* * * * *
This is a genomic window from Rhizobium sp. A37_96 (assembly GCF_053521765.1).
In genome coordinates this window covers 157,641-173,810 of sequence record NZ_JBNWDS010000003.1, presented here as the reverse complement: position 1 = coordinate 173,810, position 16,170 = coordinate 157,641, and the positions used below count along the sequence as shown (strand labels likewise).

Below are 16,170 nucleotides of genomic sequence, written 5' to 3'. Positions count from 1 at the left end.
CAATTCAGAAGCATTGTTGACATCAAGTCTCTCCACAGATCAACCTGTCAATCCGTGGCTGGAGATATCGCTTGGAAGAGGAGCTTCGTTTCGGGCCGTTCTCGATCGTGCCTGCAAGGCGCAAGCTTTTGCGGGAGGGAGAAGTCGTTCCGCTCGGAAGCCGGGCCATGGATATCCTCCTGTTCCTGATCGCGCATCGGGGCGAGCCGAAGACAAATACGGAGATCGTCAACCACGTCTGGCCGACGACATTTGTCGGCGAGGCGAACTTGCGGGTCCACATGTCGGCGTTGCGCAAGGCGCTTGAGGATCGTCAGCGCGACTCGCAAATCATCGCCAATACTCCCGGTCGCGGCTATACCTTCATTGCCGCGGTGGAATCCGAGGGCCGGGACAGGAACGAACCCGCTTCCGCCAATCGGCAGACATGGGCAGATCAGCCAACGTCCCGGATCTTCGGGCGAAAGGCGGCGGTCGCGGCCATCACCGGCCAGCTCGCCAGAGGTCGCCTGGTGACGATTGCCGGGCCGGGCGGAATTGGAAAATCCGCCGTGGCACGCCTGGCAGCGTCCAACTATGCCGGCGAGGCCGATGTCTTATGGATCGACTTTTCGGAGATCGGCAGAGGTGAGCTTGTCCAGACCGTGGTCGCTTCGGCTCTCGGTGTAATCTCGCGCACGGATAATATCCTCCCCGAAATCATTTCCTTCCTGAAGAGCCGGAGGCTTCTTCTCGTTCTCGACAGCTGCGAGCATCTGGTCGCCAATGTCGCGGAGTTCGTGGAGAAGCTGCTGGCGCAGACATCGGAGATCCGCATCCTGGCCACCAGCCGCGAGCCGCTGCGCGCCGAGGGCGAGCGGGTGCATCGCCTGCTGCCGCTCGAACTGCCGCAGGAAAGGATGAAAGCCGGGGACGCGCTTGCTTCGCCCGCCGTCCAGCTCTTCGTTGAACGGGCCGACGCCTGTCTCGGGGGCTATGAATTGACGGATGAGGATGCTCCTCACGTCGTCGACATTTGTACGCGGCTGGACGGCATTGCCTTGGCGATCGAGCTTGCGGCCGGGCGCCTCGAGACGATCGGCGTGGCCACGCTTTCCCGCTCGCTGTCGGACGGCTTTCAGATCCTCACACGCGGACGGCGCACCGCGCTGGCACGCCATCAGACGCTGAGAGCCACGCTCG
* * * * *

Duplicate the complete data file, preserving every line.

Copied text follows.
This is a genomic window from Rhizobium sp. A37_96 (assembly GCF_053521765.1).
In genome coordinates this window covers 157,641-173,810 of sequence record NZ_JBNWDS010000003.1, presented here as the reverse complement: position 1 = coordinate 173,810, position 16,170 = coordinate 157,641, and the positions used below count along the sequence as shown (strand labels likewise).

Below are 16,170 nucleotides of genomic sequence, written 5' to 3'. Positions count from 1 at the left end.
CAATTCAGAAGCATTGTTGACATCAAGTCTCTCCACAGATCAACCTGTCAATCCGTGGCTGGAGATATCGCTTGGAAGAGGAGCTTCGTTTCGGGCCGTTCTCGATCGTGCCTGCAAGGCGCAAGCTTTTGCGGGAGGGAGAAGTCGTTCCGCTCGGAAGCCGGGCCATGGATATCCTCCTGTTCCTGATCGCGCATCGGGGCGAGCCGAAGACAAATACGGAGATCGTCAACCACGTCTGGCCGACGACATTTGTCGGCGAGGCGAACTTGCGGGTCCACATGTCGGCGTTGCGCAAGGCGCTTGAGGATCGTCAGCGCGACTCGCAAATCATCGCCAATACTCCCGGTCGCGGCTATACCTTCATTGCCGCGGTGGAATCCGAGGGCCGGGACAGGAACGAACCCGCTTCCGCCAATCGGCAGACATGGGCAGATCAGCCAACGTCCCGGATCTTCGGGCGAAAGGCGGCGGTCGCGGCCATCACCGGCCAGCTCGCCAGAGGTCGCCTGGTGACGATTGCCGGGCCGGGCGGAATTGGAAAATCCGCCGTGGCACGCCTGGCAGCGTCCAACTATGCCGGCGAGGCCGATGTCTTATGGATCGACTTTTCGGAGATCGGCAGAGGTGAGCTTGTCCAGACCGTGGTCGCTTCGGCTCTCGGTGTAATCTCGCGCACGGATAATATCCTCCCCGAAATCATTTCCTTCCTGAAGAGCCGGAGGCTTCTTCTCGTTCTCGACAGCTGCGAGCATCTGGTCGCCAATGTCGCGGAGTTCGTGGAGAAGCTGCTGGCGCAGACATCGGAGATCCGCATCCTGGCCACCAGCCGCGAGCCGCTGCGCGCCGAGGGCGAGCGGGTGCATCGCCTGCTGCCGCTCGAACTGCCGCAGGAAAGGATGAAAGCCGGGGACGCGCTTGCTTCGCCCGCCGTCCAGCTCTTCGTTGAACGGGCCGACGCCTGTCTCGGGGGCTATGAATTGACGGATGAGGATGCTCCTCACGTCGTCGACATTTGTACGCGGCTGGACGGCATTGCCTTGGCGATCGAGCTTGCGGCCGGGCGCCTCGAGACGATCGGCGTGGCCACGCTTTCCCGCTCGCTGTCGGACGGCTTTCAGATCCTCACACGCGGACGGCGCACCGCGCTGGCACGCCATCAGACGCTGAGAGCCACGCTCG